'It was something out of fairy tale': Scuba diver rescued by group of 'mermaids' off Santa Catalina Island

Pablo Avila was scuba diving off California’s Santa Catalina Island last weekend when he suddenly lost consciousness in the water

'It was something out of fairy tale': Scuba diver rescued by group of 'mermaids' off Santa Catalina Island
Scuba divers rescuing their friend found themselves surrounded by a group of women in mermaid costumes off Santa Catalina Island (Fox 11 video screengrab)
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CATALINA ISLAND, CALIFORNIA:  A scuba diver explains his once-in-a-lifetime Disney movie-like experience, the time when he was rescued by a group of mermaids and the ordeal was caught on camera. Pablo Avila was scuba diving off California’s Santa Catalina Island last weekend when he suddenly lost consciousness in the water.

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Pablo was on a trip with his friends who soon noticed he had lost consciousness and jumped right into the water to rescue to him. All of a sudden Pablo's friends started to notice that they were surrounded by big fishtails that appeared to be mermaids, reported New York Post.

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Pablo Avila (center) was diving when he passed out (Fox 11 video screengrab)
Pablo Avila (center) was diving when he passed out (Fox 11 video screengrab)

“We’re pulling him, and we’re getting a little winded and a little tired out and then out of nowhere, a bunch of mermaids show up,” Pablo's friend, Javier Claramunt, recalled to Fox 11. Turns out the woman appearing to have mermaid tails were actually a group of women training for the advanced Professional Association of Diving Instructors Advanced Mermaid Program when they realized the diver was in danger.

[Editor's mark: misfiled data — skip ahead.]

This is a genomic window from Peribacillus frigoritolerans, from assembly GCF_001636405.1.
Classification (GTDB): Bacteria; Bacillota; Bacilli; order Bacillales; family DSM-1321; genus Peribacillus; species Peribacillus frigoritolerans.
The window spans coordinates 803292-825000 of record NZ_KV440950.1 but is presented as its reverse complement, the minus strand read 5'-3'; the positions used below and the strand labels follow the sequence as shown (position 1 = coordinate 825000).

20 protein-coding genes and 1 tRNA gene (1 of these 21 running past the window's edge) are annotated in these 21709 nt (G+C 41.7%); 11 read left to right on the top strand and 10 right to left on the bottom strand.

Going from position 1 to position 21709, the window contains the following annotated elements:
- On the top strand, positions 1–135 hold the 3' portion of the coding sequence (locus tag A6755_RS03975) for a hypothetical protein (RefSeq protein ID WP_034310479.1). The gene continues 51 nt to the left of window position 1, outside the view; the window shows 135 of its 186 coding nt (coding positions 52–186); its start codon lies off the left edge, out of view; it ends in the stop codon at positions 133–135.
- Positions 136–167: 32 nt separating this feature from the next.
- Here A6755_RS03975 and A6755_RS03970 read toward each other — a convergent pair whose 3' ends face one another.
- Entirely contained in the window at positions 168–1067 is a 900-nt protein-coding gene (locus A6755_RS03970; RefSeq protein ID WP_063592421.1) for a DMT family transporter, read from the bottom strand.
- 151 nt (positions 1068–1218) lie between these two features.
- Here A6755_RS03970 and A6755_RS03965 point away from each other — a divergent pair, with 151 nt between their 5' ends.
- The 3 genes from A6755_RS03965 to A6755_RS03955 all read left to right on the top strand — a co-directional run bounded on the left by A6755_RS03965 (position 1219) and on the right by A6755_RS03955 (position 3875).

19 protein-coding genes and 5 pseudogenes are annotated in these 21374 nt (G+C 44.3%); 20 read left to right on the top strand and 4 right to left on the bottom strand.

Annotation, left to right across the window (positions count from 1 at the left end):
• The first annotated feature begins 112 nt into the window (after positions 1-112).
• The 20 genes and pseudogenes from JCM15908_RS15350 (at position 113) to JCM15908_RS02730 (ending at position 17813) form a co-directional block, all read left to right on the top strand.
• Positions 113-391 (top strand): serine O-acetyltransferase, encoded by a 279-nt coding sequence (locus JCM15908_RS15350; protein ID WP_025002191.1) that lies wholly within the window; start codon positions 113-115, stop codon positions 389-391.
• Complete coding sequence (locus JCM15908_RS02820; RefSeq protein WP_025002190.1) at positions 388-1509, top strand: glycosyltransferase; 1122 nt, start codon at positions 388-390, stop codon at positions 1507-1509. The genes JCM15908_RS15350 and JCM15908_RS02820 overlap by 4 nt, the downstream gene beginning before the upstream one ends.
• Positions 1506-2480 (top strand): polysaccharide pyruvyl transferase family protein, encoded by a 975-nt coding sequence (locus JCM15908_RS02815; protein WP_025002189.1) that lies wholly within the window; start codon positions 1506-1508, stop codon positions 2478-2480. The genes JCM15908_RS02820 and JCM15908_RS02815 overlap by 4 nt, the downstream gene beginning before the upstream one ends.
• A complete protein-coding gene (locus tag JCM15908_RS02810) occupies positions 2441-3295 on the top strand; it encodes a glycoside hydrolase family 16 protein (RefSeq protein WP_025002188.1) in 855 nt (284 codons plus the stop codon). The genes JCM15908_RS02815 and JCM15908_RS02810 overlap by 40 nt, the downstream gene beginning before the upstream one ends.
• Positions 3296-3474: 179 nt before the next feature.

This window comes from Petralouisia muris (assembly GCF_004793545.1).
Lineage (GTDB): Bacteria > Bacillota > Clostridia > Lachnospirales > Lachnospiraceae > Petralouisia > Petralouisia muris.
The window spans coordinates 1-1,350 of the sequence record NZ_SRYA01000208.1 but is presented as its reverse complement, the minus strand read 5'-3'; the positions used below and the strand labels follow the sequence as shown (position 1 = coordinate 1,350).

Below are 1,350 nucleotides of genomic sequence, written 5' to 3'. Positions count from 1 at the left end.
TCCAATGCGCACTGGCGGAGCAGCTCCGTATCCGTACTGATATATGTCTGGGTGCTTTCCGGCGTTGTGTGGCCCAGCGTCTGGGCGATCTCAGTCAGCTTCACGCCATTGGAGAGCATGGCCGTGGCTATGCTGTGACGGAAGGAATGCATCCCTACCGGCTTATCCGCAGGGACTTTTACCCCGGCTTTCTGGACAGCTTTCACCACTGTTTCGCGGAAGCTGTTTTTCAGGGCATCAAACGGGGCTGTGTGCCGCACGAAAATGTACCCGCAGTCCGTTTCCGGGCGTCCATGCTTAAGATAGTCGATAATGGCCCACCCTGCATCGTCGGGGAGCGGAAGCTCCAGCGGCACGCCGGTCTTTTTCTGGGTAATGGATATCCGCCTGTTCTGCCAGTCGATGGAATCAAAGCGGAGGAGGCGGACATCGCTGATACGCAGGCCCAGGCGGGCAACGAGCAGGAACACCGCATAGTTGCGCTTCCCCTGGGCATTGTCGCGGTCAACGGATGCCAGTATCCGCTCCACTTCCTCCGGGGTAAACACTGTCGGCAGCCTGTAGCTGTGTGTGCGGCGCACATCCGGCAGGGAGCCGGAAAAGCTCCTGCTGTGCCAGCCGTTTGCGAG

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The woman who was training rescue protocols at the time, swiftly swam over to the divers and helped Pablo take his gear off while giving him mouth-to-mouth, and took him back to the stair entry at Casino Point where paramedics were waiting. Pablo was taken to the island’s decompression chamber, where he regained consciousness after several hours of decompression. Explaining the incident scuba diver Javier Claramunt said, "It was something out of a fairy tale, being saved by a mermaid." "We had seen the mermaids before starting our dive," Javier added. "And were thinking how cute they were. Little did we know how well-trained they really are."

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Elaina Thomas said she noticed the diver was in distress and jumped into action (Fox 11 video screengrab)
Elaina Thomas said she noticed the diver struggling and coughing foam (Fox 11 video screengrab)

According to mermaid-in-training Elaina Thomas, the group was practicing the protocol for rescuing another mermaid when they noticed the man struggling and coughing foam, which she noted was a sign of an air embolism and put into action what her training taught her, according to New York Post. Elaina Marie Garcia, who is also a highly experienced scuba diver and instructor, explains that the sport has become so popular, swimming in a costume with a mermaid tail - that large groups have formed. Elaina further adds that it is so much more than wearing seashell bras and holding your breath. “It’s not just blowing bubbles,” Elaina said, of being a mermaid. “It’s hard work, but it’s worth it!” 

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